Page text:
Buy or Rent?
By Steve Gillman - 2006
To buy or to rent? It all depends on your circumstances, and
on the real estate market where you are. I once sold a home for
a young couple who owed as much as the sales price. They had
to take money from savings just to pay the closing costs and
sales commission. I am sure they wish they had rented for the
couple years they lived there.
That story brings up the first thing to consider when comparing
buying versus renting: the time you will be there. The process
of buying and later selling a home will usually cost about 10%
or more of the value of the home. In other words, if the home
only went up in value 10% or so in the year or two you lived
there, you won't be gaining anything in the end (equity gain
from principal pay-down is very little in the first years). Generally
you are better off renting if you'll be in a town for less than
a few years.
What about faster appreciation? It happens, but have you done
some serious homework? If not, assuming appreciation will be
more than the general rate of inflation is just gambling. In
the example above, the sellers sold for the same price they bought
for two years earlier - and this was in a decent and growing
area. You can't count on fast appreciation just because it has
been that way recently.
Buy or Rent - The Cost Comparison
Comparing buying versus renting, you have to take into account
that in many places it cost much more to buy. For example, in
Tucson, Arizona a small home costs $200,000 or more. The mortgage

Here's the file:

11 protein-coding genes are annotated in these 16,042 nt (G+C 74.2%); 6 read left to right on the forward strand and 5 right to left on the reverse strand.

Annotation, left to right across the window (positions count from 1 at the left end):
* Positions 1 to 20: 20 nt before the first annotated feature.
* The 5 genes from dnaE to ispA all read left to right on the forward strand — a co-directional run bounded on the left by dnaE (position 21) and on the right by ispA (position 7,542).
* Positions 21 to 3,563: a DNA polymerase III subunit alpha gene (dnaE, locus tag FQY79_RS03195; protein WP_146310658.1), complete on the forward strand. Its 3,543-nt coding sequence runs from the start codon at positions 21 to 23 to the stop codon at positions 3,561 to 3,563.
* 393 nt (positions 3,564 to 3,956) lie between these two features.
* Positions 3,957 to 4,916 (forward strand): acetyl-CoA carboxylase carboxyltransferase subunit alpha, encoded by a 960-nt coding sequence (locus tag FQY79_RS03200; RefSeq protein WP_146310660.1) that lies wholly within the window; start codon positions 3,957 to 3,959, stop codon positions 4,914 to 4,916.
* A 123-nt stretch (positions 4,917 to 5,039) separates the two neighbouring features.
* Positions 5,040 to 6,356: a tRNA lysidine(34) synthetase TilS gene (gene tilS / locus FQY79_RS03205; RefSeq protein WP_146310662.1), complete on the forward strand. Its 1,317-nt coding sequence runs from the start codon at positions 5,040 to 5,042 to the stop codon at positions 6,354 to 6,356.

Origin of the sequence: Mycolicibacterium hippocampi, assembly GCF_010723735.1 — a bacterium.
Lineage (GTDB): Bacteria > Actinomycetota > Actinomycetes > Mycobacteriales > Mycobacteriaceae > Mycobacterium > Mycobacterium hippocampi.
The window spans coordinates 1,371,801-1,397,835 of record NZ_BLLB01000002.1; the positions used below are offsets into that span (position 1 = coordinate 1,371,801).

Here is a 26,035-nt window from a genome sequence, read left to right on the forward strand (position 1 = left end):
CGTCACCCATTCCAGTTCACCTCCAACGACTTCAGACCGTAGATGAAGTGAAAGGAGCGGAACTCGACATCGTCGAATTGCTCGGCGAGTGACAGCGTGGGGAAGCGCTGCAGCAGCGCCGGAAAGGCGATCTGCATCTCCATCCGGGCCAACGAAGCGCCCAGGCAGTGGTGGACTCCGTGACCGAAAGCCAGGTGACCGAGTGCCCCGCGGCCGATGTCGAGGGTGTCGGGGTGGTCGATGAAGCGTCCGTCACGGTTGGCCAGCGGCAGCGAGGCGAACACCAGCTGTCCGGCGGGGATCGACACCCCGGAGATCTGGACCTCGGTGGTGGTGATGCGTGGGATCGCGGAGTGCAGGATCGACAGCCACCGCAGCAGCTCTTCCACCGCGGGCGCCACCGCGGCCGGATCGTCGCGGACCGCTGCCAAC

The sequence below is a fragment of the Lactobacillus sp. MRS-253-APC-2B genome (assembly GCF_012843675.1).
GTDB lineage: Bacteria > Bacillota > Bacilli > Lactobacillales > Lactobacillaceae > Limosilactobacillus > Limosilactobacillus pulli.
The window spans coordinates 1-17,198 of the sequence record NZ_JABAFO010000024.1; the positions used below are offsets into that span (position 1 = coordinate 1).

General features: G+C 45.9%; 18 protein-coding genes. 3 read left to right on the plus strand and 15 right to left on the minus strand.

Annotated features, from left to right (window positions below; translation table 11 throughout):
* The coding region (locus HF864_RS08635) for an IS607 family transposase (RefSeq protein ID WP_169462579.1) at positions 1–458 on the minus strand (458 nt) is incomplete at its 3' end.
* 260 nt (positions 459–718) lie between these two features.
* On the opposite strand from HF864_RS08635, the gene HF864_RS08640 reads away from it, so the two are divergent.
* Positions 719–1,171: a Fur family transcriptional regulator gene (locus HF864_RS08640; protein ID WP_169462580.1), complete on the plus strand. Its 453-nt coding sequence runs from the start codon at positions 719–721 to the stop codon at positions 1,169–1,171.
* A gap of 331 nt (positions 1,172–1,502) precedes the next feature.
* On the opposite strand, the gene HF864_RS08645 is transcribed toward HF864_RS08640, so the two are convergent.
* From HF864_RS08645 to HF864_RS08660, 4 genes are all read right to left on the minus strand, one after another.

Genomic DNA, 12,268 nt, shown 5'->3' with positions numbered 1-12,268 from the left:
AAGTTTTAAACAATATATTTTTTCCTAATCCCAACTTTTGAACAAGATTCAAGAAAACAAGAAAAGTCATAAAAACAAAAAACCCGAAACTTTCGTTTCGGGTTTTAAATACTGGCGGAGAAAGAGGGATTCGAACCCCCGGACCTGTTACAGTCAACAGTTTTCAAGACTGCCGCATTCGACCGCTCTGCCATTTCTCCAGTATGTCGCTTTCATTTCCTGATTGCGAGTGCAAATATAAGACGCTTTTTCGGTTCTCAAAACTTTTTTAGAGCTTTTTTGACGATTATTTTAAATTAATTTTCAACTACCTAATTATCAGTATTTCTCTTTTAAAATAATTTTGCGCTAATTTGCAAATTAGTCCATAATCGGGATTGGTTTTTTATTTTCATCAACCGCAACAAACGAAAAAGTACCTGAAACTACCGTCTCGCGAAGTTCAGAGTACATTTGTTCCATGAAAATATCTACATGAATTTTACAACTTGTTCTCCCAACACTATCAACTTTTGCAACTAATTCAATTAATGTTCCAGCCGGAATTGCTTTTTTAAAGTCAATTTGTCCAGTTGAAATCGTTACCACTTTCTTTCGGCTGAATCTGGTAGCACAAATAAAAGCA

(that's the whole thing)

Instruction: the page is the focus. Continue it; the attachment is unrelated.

payment, taxes, insurance and maintenance will usually add up
to about $1,600 per month. You can rent the same size home for
What does this mean? Real estate fanatics will tell you that
you are at least buying something for your money, and that renting
is throwing your money away. Of course more than $1,000 of your
payment will be going towards interest alone in this example.
That's not buying you anything.
Consider this: What if you could afford the $1600 per month,
but instead you rented for $800 and put the other $800 into a
decent safe investment that made you 5%? In three years you would
have over $30,000 in this account. Assuming that the home appreciated
at 6% per year ( it has been more like 25% per year recently,
but that can't continue, and assuming so is not planning, but
gambling), it would be worth $231,000. But the costs of initially
buying it and then selling it would likely be around $13,800
(2% buying and 6% selling), leaving you with a gain of about
19,000 once we include your principal pay-down.
Did you get that? You would be at least $11,000 better off
if you rented and banked the difference. Of course every market
is different. You have to do the math, comparing the total costs
of owning versus renting, and then making safe assumptions about
the rate of appreciation for homes.
In the end, if you will definitely be in one place for a long
time to come, it will most likely be better to buy than to rent.
Even in the last example, buying becomes a better bet after about
four or five years. Another factor to consider is that if you
get a fixed rate mortgage, your payment will never change. Landlords
won't offer you that on your rent payment.
Look at the time you'll be there, the comparison of total
monthly costs, whether rents are going up fast, and whether you
have good reason to believe home prices will be going up fast.
Look also at all the personal factors. Do you want to be responsible
for the maintenance, yard work and unpredictability of ownership
problems? To buy or to rent? In the end, you have to work this
one out by yourself.
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